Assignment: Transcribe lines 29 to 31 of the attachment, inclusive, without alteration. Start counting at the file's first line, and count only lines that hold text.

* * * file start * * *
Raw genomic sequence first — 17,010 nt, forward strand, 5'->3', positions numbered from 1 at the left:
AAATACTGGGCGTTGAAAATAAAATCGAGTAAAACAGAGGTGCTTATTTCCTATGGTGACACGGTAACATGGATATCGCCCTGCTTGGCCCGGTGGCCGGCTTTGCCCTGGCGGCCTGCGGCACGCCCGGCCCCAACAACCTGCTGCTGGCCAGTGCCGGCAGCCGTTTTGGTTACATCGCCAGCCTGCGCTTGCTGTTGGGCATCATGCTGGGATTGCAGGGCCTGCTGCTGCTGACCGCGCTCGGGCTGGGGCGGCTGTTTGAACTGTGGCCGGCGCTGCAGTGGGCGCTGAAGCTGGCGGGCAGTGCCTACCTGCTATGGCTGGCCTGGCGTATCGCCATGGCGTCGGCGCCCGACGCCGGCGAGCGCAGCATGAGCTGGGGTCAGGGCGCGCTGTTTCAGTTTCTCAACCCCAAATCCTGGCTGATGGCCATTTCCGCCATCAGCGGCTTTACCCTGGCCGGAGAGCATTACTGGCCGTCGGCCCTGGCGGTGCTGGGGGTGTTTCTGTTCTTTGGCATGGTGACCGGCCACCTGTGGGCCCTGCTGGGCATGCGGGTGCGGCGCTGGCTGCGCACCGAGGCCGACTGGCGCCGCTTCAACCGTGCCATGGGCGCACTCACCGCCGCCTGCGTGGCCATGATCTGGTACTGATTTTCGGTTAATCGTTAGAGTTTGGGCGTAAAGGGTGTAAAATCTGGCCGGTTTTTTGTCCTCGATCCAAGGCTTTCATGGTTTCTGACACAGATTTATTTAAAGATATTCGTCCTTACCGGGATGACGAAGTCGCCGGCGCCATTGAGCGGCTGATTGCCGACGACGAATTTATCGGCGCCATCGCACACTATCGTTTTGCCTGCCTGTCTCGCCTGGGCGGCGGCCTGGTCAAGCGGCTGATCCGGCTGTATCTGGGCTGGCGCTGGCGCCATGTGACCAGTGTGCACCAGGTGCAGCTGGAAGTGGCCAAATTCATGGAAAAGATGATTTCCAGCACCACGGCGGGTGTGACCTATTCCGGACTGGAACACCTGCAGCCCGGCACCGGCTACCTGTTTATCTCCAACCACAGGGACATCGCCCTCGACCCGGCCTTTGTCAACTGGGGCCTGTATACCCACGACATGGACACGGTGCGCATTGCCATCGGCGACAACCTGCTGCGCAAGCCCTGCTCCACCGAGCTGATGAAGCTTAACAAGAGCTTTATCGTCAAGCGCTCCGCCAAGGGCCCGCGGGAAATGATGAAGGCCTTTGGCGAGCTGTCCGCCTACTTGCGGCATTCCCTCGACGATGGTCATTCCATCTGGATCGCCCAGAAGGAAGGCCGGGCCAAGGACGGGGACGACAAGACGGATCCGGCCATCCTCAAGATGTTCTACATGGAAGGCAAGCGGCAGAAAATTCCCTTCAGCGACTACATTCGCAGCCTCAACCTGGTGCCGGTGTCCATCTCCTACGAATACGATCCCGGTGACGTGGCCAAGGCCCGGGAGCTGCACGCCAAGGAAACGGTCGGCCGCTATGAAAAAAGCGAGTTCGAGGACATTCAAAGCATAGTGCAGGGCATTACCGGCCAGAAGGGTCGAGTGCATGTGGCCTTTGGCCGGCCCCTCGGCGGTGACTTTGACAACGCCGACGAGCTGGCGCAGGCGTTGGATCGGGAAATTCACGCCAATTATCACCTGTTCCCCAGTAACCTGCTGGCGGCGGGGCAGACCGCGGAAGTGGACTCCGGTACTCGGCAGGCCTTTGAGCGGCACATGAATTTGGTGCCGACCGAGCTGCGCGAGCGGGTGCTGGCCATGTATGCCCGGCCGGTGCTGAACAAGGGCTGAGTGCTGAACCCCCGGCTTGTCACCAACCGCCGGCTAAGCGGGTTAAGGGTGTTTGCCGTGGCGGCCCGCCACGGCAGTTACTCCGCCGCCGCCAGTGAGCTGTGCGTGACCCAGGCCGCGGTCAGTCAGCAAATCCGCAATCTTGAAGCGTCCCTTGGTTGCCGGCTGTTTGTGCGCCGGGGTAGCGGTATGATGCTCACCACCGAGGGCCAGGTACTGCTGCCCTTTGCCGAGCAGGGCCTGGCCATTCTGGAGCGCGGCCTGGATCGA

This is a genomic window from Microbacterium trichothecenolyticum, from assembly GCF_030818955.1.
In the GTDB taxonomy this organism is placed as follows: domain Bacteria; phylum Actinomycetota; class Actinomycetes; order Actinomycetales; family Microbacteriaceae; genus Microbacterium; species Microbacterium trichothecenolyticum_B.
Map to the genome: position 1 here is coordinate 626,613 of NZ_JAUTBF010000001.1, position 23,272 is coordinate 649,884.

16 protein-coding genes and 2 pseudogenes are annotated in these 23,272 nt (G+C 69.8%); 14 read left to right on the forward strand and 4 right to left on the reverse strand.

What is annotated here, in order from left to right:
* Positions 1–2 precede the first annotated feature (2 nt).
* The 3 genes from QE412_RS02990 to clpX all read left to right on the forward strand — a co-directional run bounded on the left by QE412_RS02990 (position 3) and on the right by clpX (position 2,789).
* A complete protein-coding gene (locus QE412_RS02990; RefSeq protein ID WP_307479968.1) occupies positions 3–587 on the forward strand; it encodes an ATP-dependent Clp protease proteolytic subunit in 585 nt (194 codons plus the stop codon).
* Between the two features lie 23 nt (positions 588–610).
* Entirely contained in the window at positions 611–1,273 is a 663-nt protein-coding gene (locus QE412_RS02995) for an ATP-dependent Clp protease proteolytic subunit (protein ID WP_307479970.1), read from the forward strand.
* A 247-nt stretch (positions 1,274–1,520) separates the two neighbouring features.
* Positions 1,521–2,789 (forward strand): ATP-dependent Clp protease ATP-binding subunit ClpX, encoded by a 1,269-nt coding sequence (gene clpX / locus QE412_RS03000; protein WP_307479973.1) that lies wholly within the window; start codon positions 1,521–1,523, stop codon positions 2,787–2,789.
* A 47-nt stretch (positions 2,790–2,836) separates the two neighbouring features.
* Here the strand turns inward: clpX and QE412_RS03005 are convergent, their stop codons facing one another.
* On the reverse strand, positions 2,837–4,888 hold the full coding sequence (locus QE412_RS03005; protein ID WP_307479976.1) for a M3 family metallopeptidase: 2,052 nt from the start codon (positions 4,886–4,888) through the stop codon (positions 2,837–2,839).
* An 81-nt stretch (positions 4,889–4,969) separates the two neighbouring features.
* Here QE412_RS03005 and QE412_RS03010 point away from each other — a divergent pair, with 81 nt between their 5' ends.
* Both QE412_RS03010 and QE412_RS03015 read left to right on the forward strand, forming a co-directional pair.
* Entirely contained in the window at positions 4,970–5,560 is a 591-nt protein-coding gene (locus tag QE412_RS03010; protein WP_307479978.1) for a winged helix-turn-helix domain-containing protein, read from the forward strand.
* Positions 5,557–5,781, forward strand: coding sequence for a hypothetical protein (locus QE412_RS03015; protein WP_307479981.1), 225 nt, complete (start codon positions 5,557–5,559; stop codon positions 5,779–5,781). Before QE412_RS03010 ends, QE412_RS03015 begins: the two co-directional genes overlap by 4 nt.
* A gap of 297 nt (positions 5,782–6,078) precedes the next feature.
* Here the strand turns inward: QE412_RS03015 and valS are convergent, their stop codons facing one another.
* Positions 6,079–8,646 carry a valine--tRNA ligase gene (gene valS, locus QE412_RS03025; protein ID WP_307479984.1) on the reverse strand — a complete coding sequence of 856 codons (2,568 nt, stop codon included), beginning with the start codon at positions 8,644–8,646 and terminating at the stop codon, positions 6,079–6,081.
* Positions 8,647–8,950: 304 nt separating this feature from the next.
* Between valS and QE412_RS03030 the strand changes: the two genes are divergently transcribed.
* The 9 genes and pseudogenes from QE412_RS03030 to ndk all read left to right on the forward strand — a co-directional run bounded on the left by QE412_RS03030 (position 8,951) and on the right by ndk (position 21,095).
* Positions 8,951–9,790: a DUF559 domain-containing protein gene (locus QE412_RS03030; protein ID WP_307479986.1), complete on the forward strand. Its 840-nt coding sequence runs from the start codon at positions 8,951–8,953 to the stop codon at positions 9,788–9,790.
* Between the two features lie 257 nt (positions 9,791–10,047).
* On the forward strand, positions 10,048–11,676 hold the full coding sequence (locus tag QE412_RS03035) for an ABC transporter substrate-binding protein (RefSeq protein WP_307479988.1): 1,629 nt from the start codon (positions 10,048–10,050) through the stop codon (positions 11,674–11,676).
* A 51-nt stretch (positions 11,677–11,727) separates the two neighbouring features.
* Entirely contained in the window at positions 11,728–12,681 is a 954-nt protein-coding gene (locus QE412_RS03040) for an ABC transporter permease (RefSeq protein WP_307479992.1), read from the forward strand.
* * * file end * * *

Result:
* Positions 8,951–9,790: a DUF559 domain-containing protein gene (locus QE412_RS03030; protein ID WP_307479986.1), complete on the forward strand. Its 840-nt coding sequence runs from the start codon at positions 8,951–8,953 to the stop codon at positions 9,788–9,790.
* Between the two features lie 257 nt (positions 9,791–10,047).
* On the forward strand, positions 10,048–11,676 hold the full coding sequence (locus tag QE412_RS03035) for an ABC transporter substrate-binding protein (RefSeq protein WP_307479988.1): 1,629 nt from the start codon (positions 10,048–10,050) through the stop codon (positions 11,674–11,676).